Search Options
Home Media Explainers Research & Publications Statistics Monetary Policy The €uro Payments & Markets Careers
Suggestions
Sort by

Vilém Valenta

21 September 2021
OCCASIONAL PAPER SERIES - No. 273
Details
Abstract
The last review of the ECB’s monetary policy strategy in 2003 followed a period of predominantly upside risks to price stability. Experience following the 2008 financial crisis has focused renewed attention on the question of how monetary and fiscal policy should best interact, in particular in an environment of structurally low interest rates and persistent downside risks to price stability. This debate has been further intensified by the economic impact of the coronavirus (COVID-19) pandemic. In the euro area, the unique architecture of a monetary union consisting of sovereign Member States, with cross-country heterogeneities and weaknesses in its overall construction, poses important challenges. Against this background, this report revisits monetary-fiscal policy interactions in the euro area from a monetary policy perspective and with a focus on the ramifications for price stability and maintaining central bank independence and credibility. The report consists of three parts. The first chapter presents a conceptual framework for thinking about monetary-fiscal policy interactions, thereby setting the stage for a discussion of specifically euro area aspects and challenges in subsequent parts of the report. In particular, it reviews the main ingredients of the pre-global financial crisis consensus on monetary-fiscal policy interactions and addresses significant new insights and refinements which have gained prominence since 2003. In doing so, the chapter distinguishes between general conceptual aspects – i.e. those aspects that pertain to an environment characterised by a single central bank and a single fiscal authority and those aspects that pertain to an environment characterised by a single central bank and many fiscal authorities (a multi-country monetary union). ...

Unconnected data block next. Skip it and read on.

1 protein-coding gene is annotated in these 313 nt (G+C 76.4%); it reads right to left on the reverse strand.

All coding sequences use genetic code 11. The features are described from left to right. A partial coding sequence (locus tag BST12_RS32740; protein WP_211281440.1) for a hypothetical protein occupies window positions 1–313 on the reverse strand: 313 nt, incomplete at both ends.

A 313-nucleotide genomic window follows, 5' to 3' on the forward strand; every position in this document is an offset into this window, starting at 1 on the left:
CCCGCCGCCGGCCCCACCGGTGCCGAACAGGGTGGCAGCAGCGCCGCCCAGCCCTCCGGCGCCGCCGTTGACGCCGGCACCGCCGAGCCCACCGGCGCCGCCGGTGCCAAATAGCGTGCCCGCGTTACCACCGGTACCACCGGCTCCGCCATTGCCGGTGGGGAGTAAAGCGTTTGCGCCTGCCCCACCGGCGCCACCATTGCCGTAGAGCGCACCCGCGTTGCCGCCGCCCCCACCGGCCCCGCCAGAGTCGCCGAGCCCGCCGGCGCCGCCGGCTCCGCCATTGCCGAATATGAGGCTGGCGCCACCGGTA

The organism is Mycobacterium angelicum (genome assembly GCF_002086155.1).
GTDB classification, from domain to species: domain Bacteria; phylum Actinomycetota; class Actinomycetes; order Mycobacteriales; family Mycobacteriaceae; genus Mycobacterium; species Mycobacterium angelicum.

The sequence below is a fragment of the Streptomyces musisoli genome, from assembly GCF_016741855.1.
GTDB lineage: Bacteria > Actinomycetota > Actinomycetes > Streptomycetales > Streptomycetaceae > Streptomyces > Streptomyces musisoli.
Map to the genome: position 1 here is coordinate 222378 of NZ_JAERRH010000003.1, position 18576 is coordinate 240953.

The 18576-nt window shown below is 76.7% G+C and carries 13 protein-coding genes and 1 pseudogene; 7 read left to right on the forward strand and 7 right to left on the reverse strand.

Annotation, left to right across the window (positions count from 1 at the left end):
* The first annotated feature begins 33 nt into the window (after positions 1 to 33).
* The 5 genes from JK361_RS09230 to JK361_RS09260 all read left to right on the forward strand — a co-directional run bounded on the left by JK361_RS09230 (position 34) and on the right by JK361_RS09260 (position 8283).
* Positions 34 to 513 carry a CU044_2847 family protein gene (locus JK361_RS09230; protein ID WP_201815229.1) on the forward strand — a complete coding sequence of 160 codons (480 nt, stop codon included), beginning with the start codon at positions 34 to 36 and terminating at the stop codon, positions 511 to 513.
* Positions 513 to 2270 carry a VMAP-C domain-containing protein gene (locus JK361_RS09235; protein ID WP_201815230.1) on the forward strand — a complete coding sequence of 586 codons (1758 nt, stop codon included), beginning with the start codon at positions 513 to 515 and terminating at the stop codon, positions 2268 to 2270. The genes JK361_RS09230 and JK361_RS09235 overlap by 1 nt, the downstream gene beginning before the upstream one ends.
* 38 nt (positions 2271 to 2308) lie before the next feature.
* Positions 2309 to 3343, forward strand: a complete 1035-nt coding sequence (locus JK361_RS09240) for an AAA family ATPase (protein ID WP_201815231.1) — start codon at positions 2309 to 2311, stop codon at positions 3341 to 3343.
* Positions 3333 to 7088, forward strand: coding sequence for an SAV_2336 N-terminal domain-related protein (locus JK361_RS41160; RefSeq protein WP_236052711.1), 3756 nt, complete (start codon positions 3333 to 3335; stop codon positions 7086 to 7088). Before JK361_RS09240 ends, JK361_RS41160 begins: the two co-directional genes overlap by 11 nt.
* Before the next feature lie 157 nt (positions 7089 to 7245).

JEL Code
E52 : Macroeconomics and Monetary Economics→Monetary Policy, Central Banking, and the Supply of Money and Credit→Monetary Policy
E58 : Macroeconomics and Monetary Economics→Monetary Policy, Central Banking, and the Supply of Money and Credit→Central Banks and Their Policies
E62 : Macroeconomics and Monetary Economics→Macroeconomic Policy, Macroeconomic Aspects of Public Finance, and General Outlook→Fiscal Policy
E63 : Macroeconomics and Monetary Economics→Macroeconomic Policy, Macroeconomic Aspects of Public Finance, and General Outlook→Comparative or Joint Analysis of Fiscal and Monetary Policy, Stabilization, Treasury Policy
F45 : International Economics→Macroeconomic Aspects of International Trade and Finance
5 May 2021
ECONOMIC BULLETIN - ARTICLE
Economic Bulletin Issue 3, 2021
Details
Abstract
The experience of the last ten years shows that the composition of government debt plays an important role in several analytical and policy domains such as public debt management, financial stability and sovereign debt sustainability. Against this background, the article provides an overview of the evolution of the structure of public debt by holder in euro area countries and explores in more detail the structure of domestically held government debt with a special focus on households. In the first decade of EMU, the share of foreign holdings of euro area government debt, including both creditors from other euro area countries and creditors from outside the euro area, has been increasing owing to deepening financial integration. Following the global financial crisis and the euro area sovereign debt crisis, the share of domestic holdings increased again, first driven by holdings of banks and other financial corporations and, since 2015, mainly by central banks’ holdings. The role of households’ direct holdings of government debt is relatively limited at around 2% of total government debt in the euro area, although it is more sizeable in several euro area countries and in some other advanced economies. However, considering indirect holdings through investment funds, insurance corporations and pension funds, the share of households in financing government debt is more significant, albeit slightly decreasing over time, and amounted to almost 16% in the euro area in 2020.
JEL Code
H6 : Public Economics→National Budget, Deficit, and Debt